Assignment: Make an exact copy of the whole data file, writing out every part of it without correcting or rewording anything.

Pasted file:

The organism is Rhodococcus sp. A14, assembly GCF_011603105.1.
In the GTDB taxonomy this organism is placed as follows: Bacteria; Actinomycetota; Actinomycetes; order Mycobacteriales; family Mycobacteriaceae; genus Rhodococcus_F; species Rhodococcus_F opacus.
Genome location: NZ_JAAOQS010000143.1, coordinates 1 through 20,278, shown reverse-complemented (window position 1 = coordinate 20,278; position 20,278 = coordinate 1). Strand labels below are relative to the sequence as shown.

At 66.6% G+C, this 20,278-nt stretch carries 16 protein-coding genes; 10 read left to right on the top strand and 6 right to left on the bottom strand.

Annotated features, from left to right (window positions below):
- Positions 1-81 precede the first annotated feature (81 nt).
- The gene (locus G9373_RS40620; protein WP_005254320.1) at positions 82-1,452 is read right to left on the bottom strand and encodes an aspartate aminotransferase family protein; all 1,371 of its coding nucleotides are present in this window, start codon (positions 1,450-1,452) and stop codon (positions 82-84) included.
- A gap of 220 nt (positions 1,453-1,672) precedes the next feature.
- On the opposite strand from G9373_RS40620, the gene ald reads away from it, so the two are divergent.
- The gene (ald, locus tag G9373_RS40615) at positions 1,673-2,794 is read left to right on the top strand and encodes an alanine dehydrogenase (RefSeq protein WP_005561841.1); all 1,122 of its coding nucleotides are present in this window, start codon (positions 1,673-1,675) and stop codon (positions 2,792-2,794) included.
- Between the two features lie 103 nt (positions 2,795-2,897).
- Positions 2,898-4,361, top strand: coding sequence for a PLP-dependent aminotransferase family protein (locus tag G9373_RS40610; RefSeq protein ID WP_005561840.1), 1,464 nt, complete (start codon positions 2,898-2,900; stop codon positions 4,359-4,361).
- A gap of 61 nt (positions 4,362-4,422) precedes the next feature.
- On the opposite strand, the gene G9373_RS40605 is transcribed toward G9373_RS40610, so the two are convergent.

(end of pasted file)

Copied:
The organism is Rhodococcus sp. A14, assembly GCF_011603105.1.
In the GTDB taxonomy this organism is placed as follows: Bacteria; Actinomycetota; Actinomycetes; order Mycobacteriales; family Mycobacteriaceae; genus Rhodococcus_F; species Rhodococcus_F opacus.
Genome location: NZ_JAAOQS010000143.1, coordinates 1 through 20,278, shown reverse-complemented (window position 1 = coordinate 20,278; position 20,278 = coordinate 1). Strand labels below are relative to the sequence as shown.

At 66.6% G+C, this 20,278-nt stretch carries 16 protein-coding genes; 10 read left to right on the top strand and 6 right to left on the bottom strand.

Annotated features, from left to right (window positions below):
- Positions 1-81 precede the first annotated feature (81 nt).
- The gene (locus G9373_RS40620; protein WP_005254320.1) at positions 82-1,452 is read right to left on the bottom strand and encodes an aspartate aminotransferase family protein; all 1,371 of its coding nucleotides are present in this window, start codon (positions 1,450-1,452) and stop codon (positions 82-84) included.
- A gap of 220 nt (positions 1,453-1,672) precedes the next feature.
- On the opposite strand from G9373_RS40620, the gene ald reads away from it, so the two are divergent.
- The gene (ald, locus tag G9373_RS40615) at positions 1,673-2,794 is read left to right on the top strand and encodes an alanine dehydrogenase (RefSeq protein WP_005561841.1); all 1,122 of its coding nucleotides are present in this window, start codon (positions 1,673-1,675) and stop codon (positions 2,792-2,794) included.
- Between the two features lie 103 nt (positions 2,795-2,897).
- Positions 2,898-4,361, top strand: coding sequence for a PLP-dependent aminotransferase family protein (locus tag G9373_RS40610; RefSeq protein ID WP_005561840.1), 1,464 nt, complete (start codon positions 2,898-2,900; stop codon positions 4,359-4,361).
- A gap of 61 nt (positions 4,362-4,422) precedes the next feature.
- On the opposite strand, the gene G9373_RS40605 is transcribed toward G9373_RS40610, so the two are convergent.